To help address this urgent need, Valentine consulted with his medical colleagues in Malawi and began a partnership in 2019 with the UW Engineering Innovation in Health program. Since then, through the EIH program, Valentine has been leading teams of students from UW ECE and mechanical engineering toward developing a low-cost, accessible, and highly accurate IV fluid pump and monitor. In 2020, these efforts received a $50K CoMotion Innovation Gap Fund Award, which assisted with prototype refinement and development.
In 2021, Valentine connected with UW ECE Professor Denise Wilson through people he met in the EIH program. He brought Wilson into the team to help oversee prototype development and publish research findings. Wilson is an expert in sensor systems and engineering education research. She is also the UW ECE associate chair for diversity, equity, and inclusion.
“I have a strong interest and passion in applying engineering technology to resolve equity issues and to help support a better world,” Wilson said. “We have a lot of evidence that many students enter engineering to find opportunities to benefit society. They’re motivated by altruism. Giving students these opportunities not only supports these kinds of projects, but it also helps students persist in areas of engineering where society needs them the most.”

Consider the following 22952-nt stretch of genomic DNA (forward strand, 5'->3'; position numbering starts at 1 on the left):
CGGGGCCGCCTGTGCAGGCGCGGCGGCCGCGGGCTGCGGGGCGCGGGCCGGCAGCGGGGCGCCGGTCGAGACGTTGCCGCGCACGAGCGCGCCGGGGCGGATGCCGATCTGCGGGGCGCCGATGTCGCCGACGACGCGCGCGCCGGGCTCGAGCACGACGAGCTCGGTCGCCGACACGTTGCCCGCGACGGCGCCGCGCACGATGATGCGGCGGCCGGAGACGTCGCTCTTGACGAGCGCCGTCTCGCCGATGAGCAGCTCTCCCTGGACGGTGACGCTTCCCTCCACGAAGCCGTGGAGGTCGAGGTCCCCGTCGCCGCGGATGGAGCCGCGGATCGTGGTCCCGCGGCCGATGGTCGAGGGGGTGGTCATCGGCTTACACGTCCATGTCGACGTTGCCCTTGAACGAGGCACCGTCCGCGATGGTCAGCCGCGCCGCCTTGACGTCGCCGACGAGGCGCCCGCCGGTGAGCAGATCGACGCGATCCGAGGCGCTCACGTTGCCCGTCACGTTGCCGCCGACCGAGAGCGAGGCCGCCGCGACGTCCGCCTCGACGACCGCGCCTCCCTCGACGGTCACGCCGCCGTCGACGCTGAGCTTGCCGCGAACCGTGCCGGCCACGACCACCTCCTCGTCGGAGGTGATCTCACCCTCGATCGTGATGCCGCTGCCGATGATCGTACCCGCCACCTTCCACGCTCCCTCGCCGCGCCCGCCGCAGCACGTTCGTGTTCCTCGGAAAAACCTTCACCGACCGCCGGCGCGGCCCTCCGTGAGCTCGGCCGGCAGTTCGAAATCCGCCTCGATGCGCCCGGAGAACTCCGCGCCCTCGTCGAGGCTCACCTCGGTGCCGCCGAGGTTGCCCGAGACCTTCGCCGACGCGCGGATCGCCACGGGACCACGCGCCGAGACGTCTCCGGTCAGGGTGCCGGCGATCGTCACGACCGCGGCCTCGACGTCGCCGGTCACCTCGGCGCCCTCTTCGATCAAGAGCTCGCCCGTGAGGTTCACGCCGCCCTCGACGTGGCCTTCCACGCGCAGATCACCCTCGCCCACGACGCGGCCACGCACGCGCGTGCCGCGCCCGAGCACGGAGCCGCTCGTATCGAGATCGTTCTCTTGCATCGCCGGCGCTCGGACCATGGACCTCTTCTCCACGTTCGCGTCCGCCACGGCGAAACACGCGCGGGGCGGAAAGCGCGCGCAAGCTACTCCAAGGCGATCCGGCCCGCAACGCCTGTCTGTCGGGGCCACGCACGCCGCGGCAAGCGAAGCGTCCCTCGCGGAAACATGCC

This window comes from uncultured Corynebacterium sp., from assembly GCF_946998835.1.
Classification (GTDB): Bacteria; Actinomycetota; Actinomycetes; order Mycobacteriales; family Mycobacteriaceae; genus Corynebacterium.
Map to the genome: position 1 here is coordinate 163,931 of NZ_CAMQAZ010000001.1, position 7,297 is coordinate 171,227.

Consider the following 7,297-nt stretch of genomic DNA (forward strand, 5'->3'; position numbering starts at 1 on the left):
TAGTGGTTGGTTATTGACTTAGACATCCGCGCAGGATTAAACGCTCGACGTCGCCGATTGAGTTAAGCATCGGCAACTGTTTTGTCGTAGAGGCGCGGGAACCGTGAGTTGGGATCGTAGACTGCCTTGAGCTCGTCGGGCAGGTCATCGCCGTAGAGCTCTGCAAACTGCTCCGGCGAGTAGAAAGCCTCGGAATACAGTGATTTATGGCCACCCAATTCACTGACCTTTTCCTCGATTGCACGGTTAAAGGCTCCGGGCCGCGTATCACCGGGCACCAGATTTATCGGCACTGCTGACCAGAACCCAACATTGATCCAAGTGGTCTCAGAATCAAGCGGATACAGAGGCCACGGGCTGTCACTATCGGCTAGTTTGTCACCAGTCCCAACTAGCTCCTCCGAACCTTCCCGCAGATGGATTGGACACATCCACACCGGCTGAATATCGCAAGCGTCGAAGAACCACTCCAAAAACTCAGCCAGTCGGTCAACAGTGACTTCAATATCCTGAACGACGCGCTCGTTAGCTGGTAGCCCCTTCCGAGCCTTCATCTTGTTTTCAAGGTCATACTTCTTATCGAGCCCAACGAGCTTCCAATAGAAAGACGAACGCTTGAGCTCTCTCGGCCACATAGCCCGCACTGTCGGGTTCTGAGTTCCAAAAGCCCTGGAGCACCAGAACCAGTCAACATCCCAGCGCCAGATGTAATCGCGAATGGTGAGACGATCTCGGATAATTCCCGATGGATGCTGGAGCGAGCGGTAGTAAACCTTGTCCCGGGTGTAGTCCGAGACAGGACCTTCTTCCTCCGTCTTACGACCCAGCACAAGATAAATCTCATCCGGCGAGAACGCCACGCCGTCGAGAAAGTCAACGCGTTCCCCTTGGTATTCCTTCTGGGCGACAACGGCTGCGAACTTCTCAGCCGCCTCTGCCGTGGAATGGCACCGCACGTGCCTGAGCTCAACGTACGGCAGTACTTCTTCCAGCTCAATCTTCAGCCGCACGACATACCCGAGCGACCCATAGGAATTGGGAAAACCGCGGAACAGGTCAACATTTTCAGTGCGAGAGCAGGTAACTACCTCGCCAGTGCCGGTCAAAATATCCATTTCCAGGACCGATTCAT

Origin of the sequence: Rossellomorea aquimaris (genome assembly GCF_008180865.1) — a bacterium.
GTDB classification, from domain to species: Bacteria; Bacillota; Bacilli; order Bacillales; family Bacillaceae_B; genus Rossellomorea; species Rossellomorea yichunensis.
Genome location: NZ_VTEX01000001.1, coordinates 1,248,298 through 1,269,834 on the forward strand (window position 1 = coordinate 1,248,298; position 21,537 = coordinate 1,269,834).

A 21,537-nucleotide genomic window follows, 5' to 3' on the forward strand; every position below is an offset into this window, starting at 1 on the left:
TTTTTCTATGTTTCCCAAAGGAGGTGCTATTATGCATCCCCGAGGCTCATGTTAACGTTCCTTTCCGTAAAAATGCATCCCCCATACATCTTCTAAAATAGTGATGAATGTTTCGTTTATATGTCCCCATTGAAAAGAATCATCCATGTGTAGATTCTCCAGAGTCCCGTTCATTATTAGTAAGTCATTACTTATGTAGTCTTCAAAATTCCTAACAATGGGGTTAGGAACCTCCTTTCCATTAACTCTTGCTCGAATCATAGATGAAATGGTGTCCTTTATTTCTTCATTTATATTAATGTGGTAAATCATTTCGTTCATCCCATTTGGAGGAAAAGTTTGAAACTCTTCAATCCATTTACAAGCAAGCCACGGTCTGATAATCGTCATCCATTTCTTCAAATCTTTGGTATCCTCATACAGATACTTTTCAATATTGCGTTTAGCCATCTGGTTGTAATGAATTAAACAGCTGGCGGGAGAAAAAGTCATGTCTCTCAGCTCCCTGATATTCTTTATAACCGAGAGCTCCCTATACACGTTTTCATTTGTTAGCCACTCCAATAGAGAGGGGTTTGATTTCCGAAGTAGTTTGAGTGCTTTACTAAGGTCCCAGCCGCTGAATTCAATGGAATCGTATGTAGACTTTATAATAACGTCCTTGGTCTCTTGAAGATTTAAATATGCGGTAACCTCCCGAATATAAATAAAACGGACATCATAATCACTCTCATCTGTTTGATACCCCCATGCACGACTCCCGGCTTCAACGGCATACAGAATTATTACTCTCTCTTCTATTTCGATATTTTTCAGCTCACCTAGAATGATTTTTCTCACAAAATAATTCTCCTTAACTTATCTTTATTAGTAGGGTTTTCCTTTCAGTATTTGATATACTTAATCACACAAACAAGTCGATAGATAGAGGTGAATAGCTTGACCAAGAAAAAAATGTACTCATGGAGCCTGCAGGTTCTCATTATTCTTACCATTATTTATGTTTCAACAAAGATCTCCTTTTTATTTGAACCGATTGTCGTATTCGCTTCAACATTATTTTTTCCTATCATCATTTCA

Now, Valentine and Wilson’s EIH team, which includes three UW ECE undergraduate students, has published the results of their research. As described in a recent paper in IEEE Sensors Letters, the group has successfully engineered a low-cost, accessible and highly accurate IV fluid monitor, one that promises to improve health outcomes around the globe, especially for newborns in under-resourced areas.
“This project uniquely exposed me to the prototyping stages of product development, where we were directly involved with important design decisions,” said Jan Silva, lead author and UW ECE graduate student. Silva was an undergraduate student when research described in the paper took place. “Working with Dr. Valentine, Professor Wilson and the team and learning about the motivation for this project also inspired me to continue pursuing projects in equitable and accessible healthcare.”